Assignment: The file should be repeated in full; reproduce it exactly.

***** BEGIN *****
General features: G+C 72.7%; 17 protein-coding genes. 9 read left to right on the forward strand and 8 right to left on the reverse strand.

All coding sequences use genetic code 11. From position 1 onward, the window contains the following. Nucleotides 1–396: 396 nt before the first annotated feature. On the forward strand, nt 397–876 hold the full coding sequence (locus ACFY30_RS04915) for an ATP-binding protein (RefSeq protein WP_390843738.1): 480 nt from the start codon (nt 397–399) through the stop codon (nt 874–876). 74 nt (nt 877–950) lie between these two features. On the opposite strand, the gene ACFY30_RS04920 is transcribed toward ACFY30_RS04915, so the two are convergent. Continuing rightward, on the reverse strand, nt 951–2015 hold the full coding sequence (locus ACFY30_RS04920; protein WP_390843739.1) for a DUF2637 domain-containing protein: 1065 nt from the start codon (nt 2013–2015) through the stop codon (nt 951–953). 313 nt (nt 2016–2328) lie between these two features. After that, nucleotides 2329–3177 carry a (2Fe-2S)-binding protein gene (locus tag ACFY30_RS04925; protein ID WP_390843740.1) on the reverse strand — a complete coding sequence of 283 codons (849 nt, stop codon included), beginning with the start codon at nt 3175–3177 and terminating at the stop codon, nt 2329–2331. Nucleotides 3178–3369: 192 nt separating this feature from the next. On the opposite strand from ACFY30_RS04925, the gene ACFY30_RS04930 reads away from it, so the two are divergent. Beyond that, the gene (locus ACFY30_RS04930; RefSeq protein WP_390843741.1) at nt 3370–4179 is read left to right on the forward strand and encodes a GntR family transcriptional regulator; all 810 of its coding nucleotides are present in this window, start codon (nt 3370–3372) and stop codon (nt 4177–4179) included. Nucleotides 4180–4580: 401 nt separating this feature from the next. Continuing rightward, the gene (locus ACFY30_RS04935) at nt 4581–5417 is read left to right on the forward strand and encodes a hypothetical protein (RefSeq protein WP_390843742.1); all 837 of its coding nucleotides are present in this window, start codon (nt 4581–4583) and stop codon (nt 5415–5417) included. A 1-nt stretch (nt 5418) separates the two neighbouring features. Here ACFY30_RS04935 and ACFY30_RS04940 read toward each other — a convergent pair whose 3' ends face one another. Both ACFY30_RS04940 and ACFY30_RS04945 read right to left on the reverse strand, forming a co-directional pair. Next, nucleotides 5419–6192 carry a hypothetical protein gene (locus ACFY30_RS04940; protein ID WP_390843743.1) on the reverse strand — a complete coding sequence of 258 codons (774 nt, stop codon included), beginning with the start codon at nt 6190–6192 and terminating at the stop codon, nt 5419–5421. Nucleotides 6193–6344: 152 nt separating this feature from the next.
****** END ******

General features: G+C 72.7%; 17 protein-coding genes. 9 read left to right on the forward strand and 8 right to left on the reverse strand.

All coding sequences use genetic code 11. From position 1 onward, the window contains the following. Nucleotides 1–396: 396 nt before the first annotated feature. On the forward strand, nt 397–876 hold the full coding sequence (locus ACFY30_RS04915) for an ATP-binding protein (RefSeq protein WP_390843738.1): 480 nt from the start codon (nt 397–399) through the stop codon (nt 874–876). 74 nt (nt 877–950) lie between these two features. On the opposite strand, the gene ACFY30_RS04920 is transcribed toward ACFY30_RS04915, so the two are convergent. Continuing rightward, on the reverse strand, nt 951–2015 hold the full coding sequence (locus ACFY30_RS04920; protein WP_390843739.1) for a DUF2637 domain-containing protein: 1065 nt from the start codon (nt 2013–2015) through the stop codon (nt 951–953). 313 nt (nt 2016–2328) lie between these two features. After that, nucleotides 2329–3177 carry a (2Fe-2S)-binding protein gene (locus tag ACFY30_RS04925; protein ID WP_390843740.1) on the reverse strand — a complete coding sequence of 283 codons (849 nt, stop codon included), beginning with the start codon at nt 3175–3177 and terminating at the stop codon, nt 2329–2331. Nucleotides 3178–3369: 192 nt separating this feature from the next. On the opposite strand from ACFY30_RS04925, the gene ACFY30_RS04930 reads away from it, so the two are divergent. Beyond that, the gene (locus ACFY30_RS04930; RefSeq protein WP_390843741.1) at nt 3370–4179 is read left to right on the forward strand and encodes a GntR family transcriptional regulator; all 810 of its coding nucleotides are present in this window, start codon (nt 3370–3372) and stop codon (nt 4177–4179) included. Nucleotides 4180–4580: 401 nt separating this feature from the next. Continuing rightward, the gene (locus ACFY30_RS04935) at nt 4581–5417 is read left to right on the forward strand and encodes a hypothetical protein (RefSeq protein WP_390843742.1); all 837 of its coding nucleotides are present in this window, start codon (nt 4581–4583) and stop codon (nt 5415–5417) included. A 1-nt stretch (nt 5418) separates the two neighbouring features. Here ACFY30_RS04935 and ACFY30_RS04940 read toward each other — a convergent pair whose 3' ends face one another. Both ACFY30_RS04940 and ACFY30_RS04945 read right to left on the reverse strand, forming a co-directional pair. Next, nucleotides 5419–6192 carry a hypothetical protein gene (locus ACFY30_RS04940; protein ID WP_390843743.1) on the reverse strand — a complete coding sequence of 258 codons (774 nt, stop codon included), beginning with the start codon at nt 6190–6192 and terminating at the stop codon, nt 5419–5421. Nucleotides 6193–6344: 152 nt separating this feature from the next.